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A Brief History of Airline Mergers

May 21, 2014 by · Leave a Comment 

This article was written by Phineas Upham

The past 15 years of American commercial aviation has been wrought with mergers. Reasons range from consolidation to fierce competition. Whatever the reason, these mergers have fundamentally altered the landscape of air travel for both businesses and consumers. Here are a few highlights of noteworthy mergers that have taken place.

US Airways and American West

The terrorist attacks on September 11th had put US air travel in a bind. People still needed to get from point A to point B, but there weren’t many vacationers in the air. US Airways had already been experiencing difficulty when the attacks hit, and the company filed for bankruptcy in 2002. It took two years for US Airways to find a buyer. They found American West, who pumped cash into the company and kept the branding.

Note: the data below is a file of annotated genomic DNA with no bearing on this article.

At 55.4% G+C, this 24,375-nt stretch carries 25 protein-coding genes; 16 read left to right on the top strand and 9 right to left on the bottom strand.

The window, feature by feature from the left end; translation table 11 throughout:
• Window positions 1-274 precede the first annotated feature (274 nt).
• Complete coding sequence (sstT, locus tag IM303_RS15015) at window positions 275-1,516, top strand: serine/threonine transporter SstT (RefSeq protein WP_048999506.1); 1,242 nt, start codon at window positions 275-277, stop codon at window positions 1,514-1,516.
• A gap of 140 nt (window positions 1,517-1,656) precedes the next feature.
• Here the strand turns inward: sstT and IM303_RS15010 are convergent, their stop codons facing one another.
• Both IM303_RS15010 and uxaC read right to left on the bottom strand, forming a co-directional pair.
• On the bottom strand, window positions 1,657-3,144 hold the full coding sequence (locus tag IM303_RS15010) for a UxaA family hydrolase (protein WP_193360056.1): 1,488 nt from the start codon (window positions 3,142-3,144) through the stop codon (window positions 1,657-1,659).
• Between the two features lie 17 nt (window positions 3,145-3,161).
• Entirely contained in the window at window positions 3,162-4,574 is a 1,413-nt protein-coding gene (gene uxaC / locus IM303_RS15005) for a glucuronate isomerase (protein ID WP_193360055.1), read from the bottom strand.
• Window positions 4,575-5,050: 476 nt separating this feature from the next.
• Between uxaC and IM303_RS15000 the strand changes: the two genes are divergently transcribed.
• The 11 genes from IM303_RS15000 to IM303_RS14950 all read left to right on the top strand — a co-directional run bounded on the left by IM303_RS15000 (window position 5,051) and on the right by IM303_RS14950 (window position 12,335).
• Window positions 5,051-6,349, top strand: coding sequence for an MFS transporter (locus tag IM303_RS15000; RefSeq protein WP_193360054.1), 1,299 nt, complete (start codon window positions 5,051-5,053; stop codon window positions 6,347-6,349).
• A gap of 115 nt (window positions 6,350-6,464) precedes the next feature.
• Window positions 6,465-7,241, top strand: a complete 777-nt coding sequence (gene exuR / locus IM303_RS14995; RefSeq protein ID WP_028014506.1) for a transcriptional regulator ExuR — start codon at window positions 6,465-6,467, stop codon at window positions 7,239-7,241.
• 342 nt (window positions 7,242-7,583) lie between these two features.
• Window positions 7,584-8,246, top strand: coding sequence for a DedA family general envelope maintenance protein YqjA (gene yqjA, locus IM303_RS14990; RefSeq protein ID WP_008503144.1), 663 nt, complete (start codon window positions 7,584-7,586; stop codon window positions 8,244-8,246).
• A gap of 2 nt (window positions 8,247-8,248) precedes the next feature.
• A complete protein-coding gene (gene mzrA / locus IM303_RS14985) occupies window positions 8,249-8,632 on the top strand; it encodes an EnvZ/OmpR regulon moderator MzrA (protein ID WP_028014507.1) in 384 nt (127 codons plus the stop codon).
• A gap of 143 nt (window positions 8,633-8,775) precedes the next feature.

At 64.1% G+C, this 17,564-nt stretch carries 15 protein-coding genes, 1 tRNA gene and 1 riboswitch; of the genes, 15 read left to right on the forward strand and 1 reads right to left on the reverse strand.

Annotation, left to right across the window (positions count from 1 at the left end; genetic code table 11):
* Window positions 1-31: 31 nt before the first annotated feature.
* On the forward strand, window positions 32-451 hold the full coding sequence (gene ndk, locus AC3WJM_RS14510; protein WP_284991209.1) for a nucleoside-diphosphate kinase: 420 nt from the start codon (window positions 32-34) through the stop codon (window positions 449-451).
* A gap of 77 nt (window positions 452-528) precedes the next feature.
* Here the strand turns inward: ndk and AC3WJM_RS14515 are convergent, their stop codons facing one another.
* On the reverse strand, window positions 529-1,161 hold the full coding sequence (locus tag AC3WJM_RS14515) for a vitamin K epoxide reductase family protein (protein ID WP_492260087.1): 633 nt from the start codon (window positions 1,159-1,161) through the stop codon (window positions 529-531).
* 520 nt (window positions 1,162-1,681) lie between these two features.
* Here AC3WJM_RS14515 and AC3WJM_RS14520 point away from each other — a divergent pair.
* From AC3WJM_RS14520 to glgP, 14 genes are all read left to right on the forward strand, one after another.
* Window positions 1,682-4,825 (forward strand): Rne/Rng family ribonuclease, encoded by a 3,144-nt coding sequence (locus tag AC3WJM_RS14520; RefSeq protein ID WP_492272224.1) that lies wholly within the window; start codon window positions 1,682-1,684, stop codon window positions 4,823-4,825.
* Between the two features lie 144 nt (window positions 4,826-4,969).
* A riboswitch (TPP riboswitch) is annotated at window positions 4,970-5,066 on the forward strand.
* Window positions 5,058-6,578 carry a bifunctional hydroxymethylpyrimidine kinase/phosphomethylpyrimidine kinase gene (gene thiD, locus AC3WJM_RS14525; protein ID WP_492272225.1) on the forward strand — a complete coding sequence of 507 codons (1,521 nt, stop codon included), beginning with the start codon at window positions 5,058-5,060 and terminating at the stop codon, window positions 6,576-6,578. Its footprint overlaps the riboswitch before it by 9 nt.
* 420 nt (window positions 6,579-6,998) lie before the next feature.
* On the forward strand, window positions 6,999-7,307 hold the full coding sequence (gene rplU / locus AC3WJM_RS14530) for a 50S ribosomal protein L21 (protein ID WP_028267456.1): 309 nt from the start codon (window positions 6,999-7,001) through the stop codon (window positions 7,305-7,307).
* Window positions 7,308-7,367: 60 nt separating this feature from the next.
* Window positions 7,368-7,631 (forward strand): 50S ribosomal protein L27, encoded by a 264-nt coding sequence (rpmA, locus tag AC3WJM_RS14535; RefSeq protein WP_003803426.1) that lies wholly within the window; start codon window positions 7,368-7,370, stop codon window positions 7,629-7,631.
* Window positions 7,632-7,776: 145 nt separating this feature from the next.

Delta and Northwest

On the heels of a merger between Southwest and ATA, the merger of Delta and Northwest briefly created the world’s largest airline. It took a full two years for integration of both companies to be complete, and by the end there was no more Northwest. Today, you can easily book a Delta flight to just about anywhere in the world.

Continental and United

Mere months after Delta became the world’s largest airline, Continental announced it would merge with United Airlines. The deal took months to close and the airline took the United name, creating the largest airline in passenger traffic by 2011.

Phineas Upham

About the Author: Phineas Upham is an investor at a family office/hedgefund, where he focuses on special situation illiquid investing. Before this position, Phineas Upham was working at Morgan Stanley in the Media & Technology group. You may contact Phineas on his Twitter page.

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